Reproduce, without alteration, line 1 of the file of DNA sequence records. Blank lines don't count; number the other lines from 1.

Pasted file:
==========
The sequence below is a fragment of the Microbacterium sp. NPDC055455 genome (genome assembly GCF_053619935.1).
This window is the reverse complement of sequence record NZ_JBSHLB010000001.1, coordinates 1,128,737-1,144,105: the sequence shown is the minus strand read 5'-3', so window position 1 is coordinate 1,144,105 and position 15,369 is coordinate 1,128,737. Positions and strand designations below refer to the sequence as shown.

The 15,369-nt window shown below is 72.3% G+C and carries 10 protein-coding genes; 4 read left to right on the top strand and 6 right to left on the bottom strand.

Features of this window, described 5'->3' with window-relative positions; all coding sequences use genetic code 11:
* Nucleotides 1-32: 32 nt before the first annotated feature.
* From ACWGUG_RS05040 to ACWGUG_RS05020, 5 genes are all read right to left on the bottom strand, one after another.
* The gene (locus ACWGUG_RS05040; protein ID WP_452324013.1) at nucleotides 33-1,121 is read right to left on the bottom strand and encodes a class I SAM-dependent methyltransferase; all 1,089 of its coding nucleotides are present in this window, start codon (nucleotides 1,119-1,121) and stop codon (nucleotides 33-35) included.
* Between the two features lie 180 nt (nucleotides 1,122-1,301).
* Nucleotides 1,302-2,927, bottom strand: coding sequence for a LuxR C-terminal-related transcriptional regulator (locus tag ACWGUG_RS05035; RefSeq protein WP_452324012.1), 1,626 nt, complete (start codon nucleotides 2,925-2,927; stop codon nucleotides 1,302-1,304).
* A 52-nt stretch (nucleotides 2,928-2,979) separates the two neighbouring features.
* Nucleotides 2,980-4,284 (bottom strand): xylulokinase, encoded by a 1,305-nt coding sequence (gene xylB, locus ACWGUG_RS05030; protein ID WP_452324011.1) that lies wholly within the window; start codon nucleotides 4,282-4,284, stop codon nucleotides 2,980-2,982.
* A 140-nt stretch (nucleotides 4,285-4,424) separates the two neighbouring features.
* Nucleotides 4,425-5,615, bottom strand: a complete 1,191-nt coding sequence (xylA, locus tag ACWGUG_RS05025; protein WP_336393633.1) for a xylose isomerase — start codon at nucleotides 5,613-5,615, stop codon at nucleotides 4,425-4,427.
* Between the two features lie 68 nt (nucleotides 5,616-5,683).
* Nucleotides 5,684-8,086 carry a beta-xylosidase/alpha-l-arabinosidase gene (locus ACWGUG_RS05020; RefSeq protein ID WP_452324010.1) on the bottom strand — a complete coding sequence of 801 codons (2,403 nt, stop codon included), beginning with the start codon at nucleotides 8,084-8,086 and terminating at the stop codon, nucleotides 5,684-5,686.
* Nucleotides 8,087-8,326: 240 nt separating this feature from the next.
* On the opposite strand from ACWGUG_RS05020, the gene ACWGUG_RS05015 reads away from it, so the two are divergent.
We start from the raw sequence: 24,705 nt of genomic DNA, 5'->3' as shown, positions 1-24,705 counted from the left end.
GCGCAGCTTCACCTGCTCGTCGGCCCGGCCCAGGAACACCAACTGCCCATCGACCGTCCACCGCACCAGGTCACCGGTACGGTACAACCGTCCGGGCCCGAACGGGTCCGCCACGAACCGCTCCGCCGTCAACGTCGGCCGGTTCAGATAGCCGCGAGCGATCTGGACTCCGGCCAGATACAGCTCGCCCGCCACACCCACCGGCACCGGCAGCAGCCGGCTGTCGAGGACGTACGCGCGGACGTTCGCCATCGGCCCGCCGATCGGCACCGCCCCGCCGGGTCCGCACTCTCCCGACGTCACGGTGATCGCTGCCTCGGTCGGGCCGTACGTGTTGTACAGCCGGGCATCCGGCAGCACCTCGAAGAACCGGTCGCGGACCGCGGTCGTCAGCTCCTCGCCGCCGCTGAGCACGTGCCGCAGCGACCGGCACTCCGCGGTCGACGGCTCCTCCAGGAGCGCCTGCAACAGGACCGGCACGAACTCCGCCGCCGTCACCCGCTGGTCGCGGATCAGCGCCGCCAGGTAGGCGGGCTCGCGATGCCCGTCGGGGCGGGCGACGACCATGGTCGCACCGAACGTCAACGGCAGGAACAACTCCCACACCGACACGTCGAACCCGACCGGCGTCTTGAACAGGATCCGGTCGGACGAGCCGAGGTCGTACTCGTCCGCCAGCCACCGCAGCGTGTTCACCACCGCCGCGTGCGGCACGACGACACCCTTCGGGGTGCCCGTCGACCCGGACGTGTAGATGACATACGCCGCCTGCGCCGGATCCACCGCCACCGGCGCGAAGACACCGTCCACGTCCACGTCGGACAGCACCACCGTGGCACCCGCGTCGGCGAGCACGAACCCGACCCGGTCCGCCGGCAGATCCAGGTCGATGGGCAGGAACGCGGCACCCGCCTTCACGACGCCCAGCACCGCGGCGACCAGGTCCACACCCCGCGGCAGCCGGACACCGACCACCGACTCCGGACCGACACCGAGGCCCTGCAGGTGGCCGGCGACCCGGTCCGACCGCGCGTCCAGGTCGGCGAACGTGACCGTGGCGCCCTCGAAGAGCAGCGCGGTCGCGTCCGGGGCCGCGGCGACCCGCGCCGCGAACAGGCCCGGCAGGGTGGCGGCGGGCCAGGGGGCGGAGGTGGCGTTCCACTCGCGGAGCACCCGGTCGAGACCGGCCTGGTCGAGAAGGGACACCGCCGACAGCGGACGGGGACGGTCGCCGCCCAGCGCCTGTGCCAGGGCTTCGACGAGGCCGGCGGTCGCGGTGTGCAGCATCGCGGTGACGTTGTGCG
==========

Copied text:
The sequence below is a fragment of the Microbacterium sp. NPDC055455 genome (genome assembly GCF_053619935.1).